150 die in Ghana petrol station explosion
No fewer than 150 lives were lost in Accra, capital of Ghana, after a petrol station went up in flames.
People were said to have sought shelter in a filling station because of a downpour when the tragedy struck. It was learnt that the explosion resulted from the flood that swept stored fuel into a nearby fire.
Spokesman for Ghana Fire Service, Billy Anaglate, had told the BBC that 'at least 96 people have died in a fire at a petrol station in Ghana's capital, Accra. The flooding helped cause the fire.'
However, as of 9.30pm on Thursday, Sky News reported that the death toll had increased to 150.
It was gathered that rescue efforts were being hindered by the high volume of flood which had displaced many. There were also fears that the number of dead could rise as the search of the site continues.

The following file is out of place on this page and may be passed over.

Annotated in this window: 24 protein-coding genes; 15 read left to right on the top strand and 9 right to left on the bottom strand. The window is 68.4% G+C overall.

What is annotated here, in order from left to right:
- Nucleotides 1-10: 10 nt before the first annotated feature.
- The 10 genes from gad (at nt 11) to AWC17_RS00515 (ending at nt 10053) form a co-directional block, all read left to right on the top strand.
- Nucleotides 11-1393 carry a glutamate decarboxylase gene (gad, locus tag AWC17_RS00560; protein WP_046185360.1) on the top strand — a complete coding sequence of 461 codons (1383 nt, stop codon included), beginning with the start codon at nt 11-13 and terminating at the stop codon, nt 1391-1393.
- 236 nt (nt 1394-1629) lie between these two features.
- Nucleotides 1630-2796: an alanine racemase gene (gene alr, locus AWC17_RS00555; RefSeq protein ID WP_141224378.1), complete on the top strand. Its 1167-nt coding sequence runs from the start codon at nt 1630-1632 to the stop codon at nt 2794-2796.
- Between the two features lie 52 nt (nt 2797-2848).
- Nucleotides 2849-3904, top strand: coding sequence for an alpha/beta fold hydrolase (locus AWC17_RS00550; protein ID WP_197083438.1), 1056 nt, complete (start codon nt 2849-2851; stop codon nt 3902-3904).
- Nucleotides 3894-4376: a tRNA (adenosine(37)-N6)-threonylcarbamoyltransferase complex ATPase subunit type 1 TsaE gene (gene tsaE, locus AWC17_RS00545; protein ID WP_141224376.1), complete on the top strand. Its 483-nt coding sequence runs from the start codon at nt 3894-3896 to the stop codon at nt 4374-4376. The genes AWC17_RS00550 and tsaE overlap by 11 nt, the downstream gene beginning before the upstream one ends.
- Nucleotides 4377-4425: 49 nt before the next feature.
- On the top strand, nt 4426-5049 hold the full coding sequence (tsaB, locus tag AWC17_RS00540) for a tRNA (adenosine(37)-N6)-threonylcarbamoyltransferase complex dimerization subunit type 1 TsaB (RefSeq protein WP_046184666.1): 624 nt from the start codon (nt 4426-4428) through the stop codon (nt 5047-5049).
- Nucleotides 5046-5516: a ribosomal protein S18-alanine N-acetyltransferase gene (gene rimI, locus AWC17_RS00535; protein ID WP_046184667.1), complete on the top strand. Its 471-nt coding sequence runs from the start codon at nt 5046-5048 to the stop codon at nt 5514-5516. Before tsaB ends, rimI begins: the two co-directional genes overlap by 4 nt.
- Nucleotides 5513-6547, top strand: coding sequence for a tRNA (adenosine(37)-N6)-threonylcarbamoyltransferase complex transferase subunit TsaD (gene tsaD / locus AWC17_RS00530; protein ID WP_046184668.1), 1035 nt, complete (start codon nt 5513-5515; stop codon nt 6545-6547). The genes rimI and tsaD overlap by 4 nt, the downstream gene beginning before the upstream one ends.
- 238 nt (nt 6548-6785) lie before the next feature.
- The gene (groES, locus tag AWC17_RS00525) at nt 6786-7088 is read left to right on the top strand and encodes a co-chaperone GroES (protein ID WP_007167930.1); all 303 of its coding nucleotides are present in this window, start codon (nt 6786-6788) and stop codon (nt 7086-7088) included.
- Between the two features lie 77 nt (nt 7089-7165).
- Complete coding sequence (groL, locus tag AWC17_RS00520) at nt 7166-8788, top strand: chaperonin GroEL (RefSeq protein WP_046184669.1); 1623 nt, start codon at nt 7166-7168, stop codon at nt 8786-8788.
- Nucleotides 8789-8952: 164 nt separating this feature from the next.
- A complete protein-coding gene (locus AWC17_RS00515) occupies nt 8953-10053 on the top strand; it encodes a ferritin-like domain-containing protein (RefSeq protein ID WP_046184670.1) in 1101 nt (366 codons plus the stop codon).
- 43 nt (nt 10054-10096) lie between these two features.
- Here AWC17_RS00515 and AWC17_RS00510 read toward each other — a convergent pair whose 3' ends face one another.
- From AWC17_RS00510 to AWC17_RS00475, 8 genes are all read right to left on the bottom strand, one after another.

A bus conductor, who survived the inferno, Yaw Aforve, told the BBC that he was sleeping in his car at the petrol station when he heard the fire. He said he jumped into the floodwaters and when he came up for air, the fire burnt his face.
'I was swept away by the water to the other side [of the road]. 'I saw so many people screaming and shouting,' he said.
The waters 'caused the diesel and petrol to flow away from the gas station, and fire from a nearby house led to the explosion', Anaglate said, the Associated Press news agency reports.
Anaglate told Sky News that a final figure had yet to be arrived at as rescue was still ongoing.
'We are still trying to salvage the site of the accident before we can come out with an accurate figure,' he said.
A police officer said the fire service alone had retrieved 73 bodies, while the Red Cross disaster management coordinator, Francis Obeng, put the death toll at 'more than 70'.
Local hospitals said morgues were full, with the death toll likely to rise, according to security officials.
President Dramani Mahama toured the scene, describing the loss of life as 'catastrophic and almost unprecedented.' He said a lot of people had lost their lives, adding that 'he was short of words.'
Communications Minister, Edward Boamah, described the situation as a 'national emergency.' - Agency report.